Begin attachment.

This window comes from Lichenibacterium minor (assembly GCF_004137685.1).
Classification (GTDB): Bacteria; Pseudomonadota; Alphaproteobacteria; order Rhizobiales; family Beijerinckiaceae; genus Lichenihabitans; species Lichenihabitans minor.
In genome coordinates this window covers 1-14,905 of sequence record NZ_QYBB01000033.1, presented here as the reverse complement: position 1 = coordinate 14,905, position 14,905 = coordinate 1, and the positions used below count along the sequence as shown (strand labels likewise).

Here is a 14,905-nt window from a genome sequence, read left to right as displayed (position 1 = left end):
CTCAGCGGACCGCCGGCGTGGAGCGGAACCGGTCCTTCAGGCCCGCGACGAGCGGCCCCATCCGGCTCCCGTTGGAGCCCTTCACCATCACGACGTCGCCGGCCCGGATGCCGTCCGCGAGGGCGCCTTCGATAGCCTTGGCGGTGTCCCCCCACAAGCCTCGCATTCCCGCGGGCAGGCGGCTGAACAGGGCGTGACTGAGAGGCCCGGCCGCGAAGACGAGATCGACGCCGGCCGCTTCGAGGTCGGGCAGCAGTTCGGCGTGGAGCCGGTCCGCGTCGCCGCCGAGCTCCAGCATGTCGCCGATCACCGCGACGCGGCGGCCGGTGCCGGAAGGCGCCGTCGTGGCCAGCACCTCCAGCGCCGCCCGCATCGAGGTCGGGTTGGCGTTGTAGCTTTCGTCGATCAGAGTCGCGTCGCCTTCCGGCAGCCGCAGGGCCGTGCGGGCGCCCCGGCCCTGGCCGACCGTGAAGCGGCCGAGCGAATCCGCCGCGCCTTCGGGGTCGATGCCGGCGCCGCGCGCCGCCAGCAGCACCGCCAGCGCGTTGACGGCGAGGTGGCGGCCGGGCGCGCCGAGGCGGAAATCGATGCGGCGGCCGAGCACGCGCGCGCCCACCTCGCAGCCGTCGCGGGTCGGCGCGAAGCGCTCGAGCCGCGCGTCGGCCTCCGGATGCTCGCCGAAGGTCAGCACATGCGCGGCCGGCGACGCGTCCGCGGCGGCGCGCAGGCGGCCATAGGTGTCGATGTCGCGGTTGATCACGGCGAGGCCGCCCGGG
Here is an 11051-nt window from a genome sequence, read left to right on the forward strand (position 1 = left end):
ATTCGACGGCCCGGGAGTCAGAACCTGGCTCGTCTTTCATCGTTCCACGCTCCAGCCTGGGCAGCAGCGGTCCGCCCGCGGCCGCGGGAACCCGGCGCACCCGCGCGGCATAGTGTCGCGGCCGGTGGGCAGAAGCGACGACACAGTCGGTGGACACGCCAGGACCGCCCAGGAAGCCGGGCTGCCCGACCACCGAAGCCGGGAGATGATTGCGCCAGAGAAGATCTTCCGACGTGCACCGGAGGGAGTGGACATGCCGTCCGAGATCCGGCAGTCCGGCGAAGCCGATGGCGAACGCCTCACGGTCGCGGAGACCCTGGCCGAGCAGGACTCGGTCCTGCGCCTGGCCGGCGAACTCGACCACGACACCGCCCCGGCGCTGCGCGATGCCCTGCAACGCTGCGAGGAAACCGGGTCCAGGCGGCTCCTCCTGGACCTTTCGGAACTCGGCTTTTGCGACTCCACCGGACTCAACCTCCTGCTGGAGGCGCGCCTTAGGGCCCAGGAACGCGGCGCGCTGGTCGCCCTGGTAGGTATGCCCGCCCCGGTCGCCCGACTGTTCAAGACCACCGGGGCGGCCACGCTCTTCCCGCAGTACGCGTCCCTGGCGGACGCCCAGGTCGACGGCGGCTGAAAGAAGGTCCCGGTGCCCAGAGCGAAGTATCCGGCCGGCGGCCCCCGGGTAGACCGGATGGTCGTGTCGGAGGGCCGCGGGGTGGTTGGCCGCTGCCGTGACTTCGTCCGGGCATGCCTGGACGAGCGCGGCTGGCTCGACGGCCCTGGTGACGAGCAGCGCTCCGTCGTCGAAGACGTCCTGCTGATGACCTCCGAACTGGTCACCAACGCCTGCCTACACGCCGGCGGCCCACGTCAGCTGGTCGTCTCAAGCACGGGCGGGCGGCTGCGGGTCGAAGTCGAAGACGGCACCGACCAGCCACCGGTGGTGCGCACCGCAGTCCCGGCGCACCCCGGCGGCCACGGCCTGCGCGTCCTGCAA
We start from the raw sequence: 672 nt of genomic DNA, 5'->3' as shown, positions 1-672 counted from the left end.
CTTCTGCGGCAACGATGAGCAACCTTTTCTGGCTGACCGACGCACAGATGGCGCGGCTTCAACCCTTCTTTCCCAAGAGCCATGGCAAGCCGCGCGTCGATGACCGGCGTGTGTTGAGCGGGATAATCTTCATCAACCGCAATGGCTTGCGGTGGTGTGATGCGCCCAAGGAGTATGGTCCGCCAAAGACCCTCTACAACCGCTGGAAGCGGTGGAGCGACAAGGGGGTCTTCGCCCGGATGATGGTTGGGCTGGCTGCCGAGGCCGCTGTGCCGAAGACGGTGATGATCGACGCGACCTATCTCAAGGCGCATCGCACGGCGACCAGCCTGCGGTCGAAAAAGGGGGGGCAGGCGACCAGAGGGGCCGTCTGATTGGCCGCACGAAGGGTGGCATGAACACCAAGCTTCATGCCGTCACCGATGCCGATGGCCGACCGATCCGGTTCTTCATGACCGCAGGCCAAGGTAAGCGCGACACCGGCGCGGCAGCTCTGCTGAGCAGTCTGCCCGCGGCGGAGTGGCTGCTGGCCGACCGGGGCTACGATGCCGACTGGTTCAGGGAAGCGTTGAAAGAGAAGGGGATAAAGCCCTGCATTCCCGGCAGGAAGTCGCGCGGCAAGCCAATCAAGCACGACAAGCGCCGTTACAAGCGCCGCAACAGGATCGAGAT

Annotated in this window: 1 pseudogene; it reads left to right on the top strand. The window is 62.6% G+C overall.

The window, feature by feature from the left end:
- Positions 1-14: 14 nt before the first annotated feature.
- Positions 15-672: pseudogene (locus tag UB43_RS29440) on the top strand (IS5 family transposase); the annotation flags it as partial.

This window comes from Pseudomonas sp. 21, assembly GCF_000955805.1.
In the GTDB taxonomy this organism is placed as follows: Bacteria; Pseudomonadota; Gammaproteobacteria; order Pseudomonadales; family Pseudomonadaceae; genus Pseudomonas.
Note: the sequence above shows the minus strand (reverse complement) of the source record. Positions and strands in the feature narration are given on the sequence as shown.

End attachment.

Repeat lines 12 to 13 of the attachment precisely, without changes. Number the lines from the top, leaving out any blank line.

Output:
- Positions 1-14: 14 nt before the first annotated feature.
- Positions 15-672: pseudogene (locus tag UB43_RS29440) on the top strand (IS5 family transposase); the annotation flags it as partial.